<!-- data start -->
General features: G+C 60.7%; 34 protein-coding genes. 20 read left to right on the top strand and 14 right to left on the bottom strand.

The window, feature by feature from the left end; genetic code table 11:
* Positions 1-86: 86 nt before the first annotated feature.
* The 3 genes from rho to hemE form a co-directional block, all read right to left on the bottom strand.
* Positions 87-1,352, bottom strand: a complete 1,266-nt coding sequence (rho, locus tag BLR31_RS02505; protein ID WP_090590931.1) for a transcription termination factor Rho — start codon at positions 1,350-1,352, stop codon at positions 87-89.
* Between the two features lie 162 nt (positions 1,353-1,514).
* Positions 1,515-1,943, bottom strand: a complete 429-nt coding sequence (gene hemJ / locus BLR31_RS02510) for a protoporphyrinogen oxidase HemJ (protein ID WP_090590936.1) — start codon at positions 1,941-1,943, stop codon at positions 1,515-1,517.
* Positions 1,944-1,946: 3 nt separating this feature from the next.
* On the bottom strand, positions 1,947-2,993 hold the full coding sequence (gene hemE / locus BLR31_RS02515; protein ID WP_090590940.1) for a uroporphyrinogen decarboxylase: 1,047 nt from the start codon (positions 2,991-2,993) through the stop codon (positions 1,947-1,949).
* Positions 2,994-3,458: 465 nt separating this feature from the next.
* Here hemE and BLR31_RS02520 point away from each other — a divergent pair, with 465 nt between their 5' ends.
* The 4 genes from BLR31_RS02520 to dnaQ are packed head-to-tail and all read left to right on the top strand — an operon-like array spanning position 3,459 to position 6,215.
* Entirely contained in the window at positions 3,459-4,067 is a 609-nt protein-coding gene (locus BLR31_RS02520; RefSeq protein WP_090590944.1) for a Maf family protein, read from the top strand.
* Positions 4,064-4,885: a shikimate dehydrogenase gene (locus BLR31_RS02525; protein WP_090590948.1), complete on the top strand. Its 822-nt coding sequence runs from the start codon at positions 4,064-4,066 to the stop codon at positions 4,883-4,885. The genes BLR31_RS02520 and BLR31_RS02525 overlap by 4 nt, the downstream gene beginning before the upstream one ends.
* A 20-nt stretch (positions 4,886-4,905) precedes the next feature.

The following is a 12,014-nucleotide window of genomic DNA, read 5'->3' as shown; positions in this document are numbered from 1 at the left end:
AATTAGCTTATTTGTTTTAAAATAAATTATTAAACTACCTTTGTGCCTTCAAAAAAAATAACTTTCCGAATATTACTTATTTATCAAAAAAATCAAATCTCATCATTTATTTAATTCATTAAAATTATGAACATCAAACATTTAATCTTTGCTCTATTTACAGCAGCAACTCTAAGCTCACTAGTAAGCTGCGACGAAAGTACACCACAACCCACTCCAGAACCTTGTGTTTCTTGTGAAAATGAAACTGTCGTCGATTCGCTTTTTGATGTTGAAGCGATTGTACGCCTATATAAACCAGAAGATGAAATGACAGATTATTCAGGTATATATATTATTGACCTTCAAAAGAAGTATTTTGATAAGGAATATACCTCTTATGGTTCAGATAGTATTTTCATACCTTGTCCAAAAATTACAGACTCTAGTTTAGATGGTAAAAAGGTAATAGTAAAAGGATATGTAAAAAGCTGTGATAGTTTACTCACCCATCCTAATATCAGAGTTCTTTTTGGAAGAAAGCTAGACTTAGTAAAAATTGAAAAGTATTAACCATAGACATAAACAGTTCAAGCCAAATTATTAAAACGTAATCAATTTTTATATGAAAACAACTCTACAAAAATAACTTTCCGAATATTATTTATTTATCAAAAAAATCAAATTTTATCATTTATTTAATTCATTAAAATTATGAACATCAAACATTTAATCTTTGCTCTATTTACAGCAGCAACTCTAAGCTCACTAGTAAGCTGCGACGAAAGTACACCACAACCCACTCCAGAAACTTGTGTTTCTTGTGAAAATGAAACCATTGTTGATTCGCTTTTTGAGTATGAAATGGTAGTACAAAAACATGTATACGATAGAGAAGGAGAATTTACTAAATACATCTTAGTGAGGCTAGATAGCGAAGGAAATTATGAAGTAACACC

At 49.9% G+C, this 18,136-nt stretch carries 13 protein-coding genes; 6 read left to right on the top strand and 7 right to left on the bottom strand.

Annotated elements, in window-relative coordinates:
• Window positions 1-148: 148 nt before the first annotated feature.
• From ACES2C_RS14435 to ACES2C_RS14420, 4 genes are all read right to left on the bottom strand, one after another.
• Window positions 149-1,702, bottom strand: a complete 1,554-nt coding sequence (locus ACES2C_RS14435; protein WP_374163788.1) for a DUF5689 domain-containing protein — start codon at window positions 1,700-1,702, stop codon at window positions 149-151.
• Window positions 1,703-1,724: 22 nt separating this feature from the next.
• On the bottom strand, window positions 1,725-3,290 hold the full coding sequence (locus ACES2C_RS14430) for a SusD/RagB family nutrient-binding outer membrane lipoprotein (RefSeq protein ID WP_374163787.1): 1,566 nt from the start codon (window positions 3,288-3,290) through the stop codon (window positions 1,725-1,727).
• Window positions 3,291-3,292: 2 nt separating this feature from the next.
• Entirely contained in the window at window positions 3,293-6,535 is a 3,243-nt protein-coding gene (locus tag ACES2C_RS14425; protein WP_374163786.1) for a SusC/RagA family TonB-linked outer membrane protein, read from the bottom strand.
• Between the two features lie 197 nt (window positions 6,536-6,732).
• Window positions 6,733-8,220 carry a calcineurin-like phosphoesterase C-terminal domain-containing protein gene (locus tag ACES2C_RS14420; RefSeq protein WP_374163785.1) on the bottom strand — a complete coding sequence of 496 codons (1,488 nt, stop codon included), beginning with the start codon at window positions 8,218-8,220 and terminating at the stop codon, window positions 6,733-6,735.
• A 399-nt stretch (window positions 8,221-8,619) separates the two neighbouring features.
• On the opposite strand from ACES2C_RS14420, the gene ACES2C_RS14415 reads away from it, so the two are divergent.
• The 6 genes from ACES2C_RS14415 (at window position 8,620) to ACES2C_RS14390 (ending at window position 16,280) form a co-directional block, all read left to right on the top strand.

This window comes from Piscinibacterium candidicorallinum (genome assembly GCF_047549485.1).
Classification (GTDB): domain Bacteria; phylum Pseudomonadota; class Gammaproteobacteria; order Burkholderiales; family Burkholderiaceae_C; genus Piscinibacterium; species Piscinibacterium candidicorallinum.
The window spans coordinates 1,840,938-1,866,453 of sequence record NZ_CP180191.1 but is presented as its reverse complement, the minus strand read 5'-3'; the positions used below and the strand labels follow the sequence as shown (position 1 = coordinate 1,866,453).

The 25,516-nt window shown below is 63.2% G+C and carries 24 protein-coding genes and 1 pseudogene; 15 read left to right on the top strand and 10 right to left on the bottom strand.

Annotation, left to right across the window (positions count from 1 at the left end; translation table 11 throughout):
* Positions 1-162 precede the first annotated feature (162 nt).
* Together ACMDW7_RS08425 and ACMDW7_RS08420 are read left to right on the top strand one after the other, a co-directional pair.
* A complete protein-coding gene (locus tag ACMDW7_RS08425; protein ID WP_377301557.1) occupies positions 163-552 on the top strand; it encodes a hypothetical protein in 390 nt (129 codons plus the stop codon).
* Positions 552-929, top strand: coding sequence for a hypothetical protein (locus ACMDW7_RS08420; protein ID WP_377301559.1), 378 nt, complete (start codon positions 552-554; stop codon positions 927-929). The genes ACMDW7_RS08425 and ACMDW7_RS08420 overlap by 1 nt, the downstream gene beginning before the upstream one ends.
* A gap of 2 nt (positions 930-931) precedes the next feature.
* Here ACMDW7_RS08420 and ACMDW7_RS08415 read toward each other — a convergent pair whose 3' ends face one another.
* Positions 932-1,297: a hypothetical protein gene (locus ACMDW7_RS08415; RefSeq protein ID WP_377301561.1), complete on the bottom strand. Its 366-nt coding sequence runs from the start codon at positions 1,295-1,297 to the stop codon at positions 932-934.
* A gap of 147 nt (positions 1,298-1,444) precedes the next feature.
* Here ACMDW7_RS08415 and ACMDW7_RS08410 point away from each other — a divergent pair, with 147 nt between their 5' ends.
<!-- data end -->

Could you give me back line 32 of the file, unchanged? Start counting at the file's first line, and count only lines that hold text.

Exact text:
This window comes from Piscinibacterium candidicorallinum (genome assembly GCF_047549485.1).